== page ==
In my book, “The Dark Knight” is a perfection of cinema. The masterpiece delivery of the Joker character from the late Heath Ledger and the unfortunate death makes the role even more glorified and sacred, that any follow up to that will be hard to top, even downright impossible. From the get go, “The Dark Knight Rises” follows up needs to be flawless if it wants to trounce its predecessors. A tall order indeed. And sadly, but perhaps not surprisingly, it’s not flawless.

I have a more than average familiarity with Batman universe. At least enough to know that the brief history of Bane as told in the movie was taken from “Vengeance of Bane” but with some alteration from Christopher Nolan to fit his timeline. I was surprised (in a very good way) with one of the key changes. All told, as a quite well versed Batman reader, I have a ton of fun with the story. However, it should be noted and perhaps this is where the movie tend to fall apart for average viewers, “The Dark Knight Rises” story is a very complex one. Layers upon layers of stories and characters on top of one another that sometimes, I had a feeling that non-Batman readers would find it just a tad confusing. At one point of the movie, I felt that “wow, things are going too quickly,” and upon reflection, I felt that there are things that should and shouldn’t be there to make the story flows better. In another director’s hand, this movie will probably going to be splitted into two, and both will be equally held high and even probably, has a more coherrent plot and tighter flow. But, this is Nolan’s mark in the history of cinema, and who am I to judge him to do otherwise? Besides, what I have is probably just a minor qualm, a nit-pick if you will, due to a ridiculous expectation placed upon this movie’s shoulder after the magnificent, and near perfect “The Dark Knight.”

I still think that this movie is going to be my favorite movie of the year even if it wasn’t going to arrive at the same level as “The Dark Knight” is. With this movie, the trilogy is complete, its classic status is anything but established, and Christopher Nolan and his team has once again, raised the bar for superhero movies. Although to be quite honest, the DC line-ups are the one who will be going to suffer a bit more.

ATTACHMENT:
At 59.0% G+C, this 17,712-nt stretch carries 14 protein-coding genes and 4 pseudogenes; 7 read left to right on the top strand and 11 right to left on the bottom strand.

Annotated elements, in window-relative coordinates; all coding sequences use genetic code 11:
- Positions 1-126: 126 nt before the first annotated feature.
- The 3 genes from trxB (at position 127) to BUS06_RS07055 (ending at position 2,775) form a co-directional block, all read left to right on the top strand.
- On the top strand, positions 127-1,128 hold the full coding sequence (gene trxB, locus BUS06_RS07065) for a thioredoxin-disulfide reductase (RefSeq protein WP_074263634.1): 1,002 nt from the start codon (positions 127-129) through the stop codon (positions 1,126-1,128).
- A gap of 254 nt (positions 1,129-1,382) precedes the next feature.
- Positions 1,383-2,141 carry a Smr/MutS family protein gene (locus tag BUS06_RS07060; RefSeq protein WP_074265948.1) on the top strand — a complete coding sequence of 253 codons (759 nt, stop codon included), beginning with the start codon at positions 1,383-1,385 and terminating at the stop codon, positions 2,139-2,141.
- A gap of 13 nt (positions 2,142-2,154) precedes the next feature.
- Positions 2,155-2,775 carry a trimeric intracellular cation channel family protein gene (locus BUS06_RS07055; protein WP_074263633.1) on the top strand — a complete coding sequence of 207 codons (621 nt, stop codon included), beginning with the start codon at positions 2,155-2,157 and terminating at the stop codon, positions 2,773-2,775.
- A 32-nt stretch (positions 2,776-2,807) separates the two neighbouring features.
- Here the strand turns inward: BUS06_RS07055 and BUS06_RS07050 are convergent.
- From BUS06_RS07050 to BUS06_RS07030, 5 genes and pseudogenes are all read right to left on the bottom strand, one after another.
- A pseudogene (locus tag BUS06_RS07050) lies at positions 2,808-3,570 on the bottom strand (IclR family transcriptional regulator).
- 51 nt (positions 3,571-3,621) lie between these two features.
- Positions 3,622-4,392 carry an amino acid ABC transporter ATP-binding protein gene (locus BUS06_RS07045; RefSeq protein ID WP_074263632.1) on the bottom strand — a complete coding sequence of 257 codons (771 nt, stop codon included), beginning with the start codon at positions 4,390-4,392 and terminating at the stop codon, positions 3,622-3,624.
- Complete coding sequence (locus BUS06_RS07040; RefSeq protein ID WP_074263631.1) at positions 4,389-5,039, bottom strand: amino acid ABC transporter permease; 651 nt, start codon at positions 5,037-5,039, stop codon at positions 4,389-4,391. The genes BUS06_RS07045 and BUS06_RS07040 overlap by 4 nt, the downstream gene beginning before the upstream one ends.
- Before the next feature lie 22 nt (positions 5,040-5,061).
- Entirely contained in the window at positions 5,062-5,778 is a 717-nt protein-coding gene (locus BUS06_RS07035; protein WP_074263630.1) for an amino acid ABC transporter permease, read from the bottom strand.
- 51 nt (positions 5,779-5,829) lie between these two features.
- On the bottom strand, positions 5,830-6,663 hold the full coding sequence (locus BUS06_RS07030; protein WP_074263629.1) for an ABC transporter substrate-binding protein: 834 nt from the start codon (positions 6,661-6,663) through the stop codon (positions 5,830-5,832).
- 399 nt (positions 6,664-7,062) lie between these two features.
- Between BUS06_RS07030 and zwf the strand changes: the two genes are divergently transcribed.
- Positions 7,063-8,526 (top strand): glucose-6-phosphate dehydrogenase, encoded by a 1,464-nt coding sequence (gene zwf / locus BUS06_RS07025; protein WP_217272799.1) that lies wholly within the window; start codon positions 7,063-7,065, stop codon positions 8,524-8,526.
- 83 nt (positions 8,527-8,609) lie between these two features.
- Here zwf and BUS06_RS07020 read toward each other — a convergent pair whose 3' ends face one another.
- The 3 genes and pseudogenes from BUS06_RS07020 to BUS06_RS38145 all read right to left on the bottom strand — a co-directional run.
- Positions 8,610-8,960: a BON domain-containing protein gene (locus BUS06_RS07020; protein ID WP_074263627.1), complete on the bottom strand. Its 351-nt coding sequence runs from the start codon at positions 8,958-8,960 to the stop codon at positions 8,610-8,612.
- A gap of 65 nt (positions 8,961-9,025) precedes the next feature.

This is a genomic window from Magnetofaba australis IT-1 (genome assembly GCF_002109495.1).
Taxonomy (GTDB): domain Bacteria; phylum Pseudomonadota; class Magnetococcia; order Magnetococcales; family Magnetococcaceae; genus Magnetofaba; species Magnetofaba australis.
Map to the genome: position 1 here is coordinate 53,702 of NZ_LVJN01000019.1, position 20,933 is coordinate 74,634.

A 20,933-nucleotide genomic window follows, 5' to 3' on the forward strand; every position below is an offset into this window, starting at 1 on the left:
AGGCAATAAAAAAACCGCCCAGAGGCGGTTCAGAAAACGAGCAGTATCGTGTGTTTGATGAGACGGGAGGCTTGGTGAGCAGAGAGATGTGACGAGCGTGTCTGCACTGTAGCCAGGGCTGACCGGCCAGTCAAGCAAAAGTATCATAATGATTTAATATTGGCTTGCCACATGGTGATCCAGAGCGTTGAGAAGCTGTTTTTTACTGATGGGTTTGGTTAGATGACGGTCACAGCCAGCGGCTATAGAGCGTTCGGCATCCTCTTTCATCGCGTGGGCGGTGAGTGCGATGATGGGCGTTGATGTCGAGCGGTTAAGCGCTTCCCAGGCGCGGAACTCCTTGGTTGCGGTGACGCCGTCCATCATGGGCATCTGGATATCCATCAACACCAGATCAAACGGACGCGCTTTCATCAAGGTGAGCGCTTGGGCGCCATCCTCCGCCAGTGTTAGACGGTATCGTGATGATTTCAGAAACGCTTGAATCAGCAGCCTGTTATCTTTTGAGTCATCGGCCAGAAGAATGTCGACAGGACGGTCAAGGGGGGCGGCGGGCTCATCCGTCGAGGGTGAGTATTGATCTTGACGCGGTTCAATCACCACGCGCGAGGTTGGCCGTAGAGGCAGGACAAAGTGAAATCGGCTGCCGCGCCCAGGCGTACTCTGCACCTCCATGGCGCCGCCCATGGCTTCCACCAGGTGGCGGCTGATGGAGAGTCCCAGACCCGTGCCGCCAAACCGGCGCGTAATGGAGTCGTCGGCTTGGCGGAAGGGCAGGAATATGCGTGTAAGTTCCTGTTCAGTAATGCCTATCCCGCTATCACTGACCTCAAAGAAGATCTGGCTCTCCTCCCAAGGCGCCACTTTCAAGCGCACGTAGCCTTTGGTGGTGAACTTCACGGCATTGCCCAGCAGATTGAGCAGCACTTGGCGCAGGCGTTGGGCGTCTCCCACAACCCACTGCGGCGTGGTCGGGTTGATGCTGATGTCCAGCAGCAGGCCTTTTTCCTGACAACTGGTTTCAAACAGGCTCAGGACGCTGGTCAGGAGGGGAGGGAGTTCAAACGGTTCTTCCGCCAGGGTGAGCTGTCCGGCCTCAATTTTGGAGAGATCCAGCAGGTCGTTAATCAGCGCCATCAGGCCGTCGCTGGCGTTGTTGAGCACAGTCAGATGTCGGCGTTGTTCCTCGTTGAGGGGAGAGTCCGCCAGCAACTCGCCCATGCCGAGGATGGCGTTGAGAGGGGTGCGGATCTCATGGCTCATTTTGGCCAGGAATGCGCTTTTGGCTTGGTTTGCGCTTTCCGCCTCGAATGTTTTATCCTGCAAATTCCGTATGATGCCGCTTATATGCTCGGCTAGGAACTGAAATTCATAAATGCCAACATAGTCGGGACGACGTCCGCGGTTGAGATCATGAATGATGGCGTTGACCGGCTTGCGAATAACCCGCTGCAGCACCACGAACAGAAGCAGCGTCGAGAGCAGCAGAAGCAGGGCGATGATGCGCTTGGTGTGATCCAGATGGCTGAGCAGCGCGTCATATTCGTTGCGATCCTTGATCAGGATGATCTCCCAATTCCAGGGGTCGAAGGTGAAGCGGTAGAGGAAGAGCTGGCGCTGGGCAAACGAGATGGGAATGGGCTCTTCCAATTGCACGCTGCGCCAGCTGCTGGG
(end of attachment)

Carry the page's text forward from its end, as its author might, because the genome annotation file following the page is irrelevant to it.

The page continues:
I can’t accentuate it enough but “The Dark Knight Rises” is more of a heavy drama disguised in a superhero costume. In its own right, it’s an epic movie that will get lots and lots of analyses, especially with how close the theme was to the real life as we know it (the 99%). I don’t think that this movie will get much love from a casual moviegoer (overheard already that some girls are simply asleep during one of its many expositions), but for those who care, this movie will pull a lot of heartstrings. For me, personally, I was amazed by its ferocity, ecstastic with its grandiose and proper treatment of my favorite superhero, and in the end, very very sad, because I don’t know how long do I have to wait for another movie like this. I can’t explain it with words, because how could you explain an avalanche of emotions that engulfing one’s soul into words, written or spoken?

In the end, you may not experience what I had experienced with “The Dark Knight Rises.” I don’t expect you do, because to each his own. But this movie intertwined with my childhood, my inexplainable infatuation to the cape crusader, and Nolan has accomplished what he sets out to do with flying colors. Other filmmakers about to take a superhero genre should take note on his craft.

Now I hope that the next director who takes on Batman didn’t screw up this legacy.